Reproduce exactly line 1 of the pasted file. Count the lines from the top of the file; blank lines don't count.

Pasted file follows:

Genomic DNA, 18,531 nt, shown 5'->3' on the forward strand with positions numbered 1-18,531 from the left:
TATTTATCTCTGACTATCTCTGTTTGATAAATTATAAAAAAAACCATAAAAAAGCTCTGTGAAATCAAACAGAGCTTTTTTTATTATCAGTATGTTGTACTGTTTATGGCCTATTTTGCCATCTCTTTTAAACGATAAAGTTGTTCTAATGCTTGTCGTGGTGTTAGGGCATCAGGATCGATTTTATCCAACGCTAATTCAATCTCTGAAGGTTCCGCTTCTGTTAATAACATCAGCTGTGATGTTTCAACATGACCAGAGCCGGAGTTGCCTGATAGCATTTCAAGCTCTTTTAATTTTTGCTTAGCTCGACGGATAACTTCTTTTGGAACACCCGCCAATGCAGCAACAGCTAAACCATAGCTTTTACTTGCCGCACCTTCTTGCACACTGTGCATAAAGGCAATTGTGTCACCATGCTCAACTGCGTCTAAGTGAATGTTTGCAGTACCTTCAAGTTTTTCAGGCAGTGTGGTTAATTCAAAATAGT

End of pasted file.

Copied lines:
Genomic DNA, 18,531 nt, shown 5'->3' on the forward strand with positions numbered 1-18,531 from the left: